Hall of Fame quarterback Warren Moon gave his insight into Marcus Mariota’s past and future with the Tennessee Titans.
Mariota, who is a free agent this offseason, lost his starting job to fellow signal-caller Ryan Tannehill during the 2019 campaign. As a result, he will likely move on from the team that drafted him No. 2 overall in the 2015 NFL Draft.
While down at the Super Bowl in Miami, Moon gave some insight into Mariota’s career with the Titans and what might have gone wrong, per Jim Wyatt of Titans Online.
"“A lot of pressure was put in his shoulders come out as the No.2 pick, same thing with Jameis Winston in Tampa Bay. They just haven’t been able to live up to the pressure they had to play with, having been asked to play Day One. Neither one of them was put in a situation where they had a veteran behind them and somebody they could learn from, kind of like Patrick Mahomes, where he had Alex Smith for a year, or Aaron Rodgers, where he had Brett Favre.”"
Like the vast majority of people who follow Mariota and the Titans, Moon believes a change of scenery is just what he needs in order to revive his career, much like Tannehill did in Tennessee in 2019.
Moon also thinks that Mariota is still very capable of being a starting quarterback in the NFL, despite his failure to remain the No. 1 man in Nashville.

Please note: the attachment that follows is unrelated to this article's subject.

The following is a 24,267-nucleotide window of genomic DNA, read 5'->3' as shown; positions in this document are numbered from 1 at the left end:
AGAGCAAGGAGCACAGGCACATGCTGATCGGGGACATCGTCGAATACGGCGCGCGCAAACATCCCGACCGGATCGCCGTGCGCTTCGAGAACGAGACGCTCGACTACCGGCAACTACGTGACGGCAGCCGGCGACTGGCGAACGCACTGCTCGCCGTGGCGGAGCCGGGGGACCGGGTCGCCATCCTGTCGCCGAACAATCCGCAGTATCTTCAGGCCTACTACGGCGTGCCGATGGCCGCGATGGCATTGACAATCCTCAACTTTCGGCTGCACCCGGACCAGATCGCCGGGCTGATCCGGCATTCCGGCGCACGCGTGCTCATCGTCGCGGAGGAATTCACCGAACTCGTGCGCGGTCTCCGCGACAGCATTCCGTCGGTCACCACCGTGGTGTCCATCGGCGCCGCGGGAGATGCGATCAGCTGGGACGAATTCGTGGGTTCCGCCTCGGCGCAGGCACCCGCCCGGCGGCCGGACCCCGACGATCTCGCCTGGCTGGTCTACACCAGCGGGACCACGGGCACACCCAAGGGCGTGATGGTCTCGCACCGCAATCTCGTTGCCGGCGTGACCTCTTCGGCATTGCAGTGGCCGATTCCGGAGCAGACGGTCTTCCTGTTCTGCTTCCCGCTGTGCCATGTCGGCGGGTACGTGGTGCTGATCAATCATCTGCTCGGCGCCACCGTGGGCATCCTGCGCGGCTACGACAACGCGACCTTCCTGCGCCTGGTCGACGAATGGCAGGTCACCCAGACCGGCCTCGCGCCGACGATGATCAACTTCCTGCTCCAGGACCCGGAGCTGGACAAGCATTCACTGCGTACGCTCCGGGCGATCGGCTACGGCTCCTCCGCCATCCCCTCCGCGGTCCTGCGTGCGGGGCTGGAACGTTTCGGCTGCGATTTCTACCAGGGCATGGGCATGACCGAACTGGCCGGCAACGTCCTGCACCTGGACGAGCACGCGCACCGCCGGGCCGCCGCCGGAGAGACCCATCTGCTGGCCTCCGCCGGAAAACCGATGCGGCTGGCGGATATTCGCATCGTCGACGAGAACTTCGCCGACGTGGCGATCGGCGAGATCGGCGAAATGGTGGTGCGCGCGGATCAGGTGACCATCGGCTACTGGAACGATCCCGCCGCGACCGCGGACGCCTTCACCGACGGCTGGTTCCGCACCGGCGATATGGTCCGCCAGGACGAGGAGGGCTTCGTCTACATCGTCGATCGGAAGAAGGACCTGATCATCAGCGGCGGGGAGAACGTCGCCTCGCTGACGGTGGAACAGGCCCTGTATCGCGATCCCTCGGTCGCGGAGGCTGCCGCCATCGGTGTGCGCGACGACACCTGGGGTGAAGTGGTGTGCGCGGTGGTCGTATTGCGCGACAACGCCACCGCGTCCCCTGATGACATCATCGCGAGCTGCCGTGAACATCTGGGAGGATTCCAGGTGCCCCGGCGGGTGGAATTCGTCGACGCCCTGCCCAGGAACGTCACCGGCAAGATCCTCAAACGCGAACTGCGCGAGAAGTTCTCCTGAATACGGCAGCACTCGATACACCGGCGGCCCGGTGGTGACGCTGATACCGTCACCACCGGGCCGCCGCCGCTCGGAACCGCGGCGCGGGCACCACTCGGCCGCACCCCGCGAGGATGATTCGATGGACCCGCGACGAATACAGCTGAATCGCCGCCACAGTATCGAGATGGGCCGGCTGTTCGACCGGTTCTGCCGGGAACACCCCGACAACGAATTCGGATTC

"“I think sometimes quarterbacks just need a change of scenery if things aren’t going well in one place, and that may end up being the case with Marcus,” Moon said.“But I think Marcus can play in this league, and he just needs to find the right situation, and I think it will work for him. He is very talented, there’s no doubt about that."
Moon also added that Mariota tends to play “a little tentative” and that he needs to “just let it rip.”
Where Mariota ends up playing next remains to be seen, but it will be one of the more interesting storylines of the 2020 offseason.
What Mariota needs to do is find a team that has a vulnerability at quarterback where he can potentially compete for a starting job, or take it over once the inherent starter has burned out and failed. He can also target a place with an aging or injury-prone starter.
Despite the way things ended with the Titans, Mariota’s time with the team should still be looked at as somewhat positive. Sure, he didn’t pan out the way you’d expect a No. 2 overall pick to, but he did help pull a franchise out of its dark ages to become a playoff team.
Whatever the case may be, because he was such a class act during his time here, Marcus Mariota will always have a fan base back in Nashville wishing him the best — as long as that best doesn’t include beating the Titans.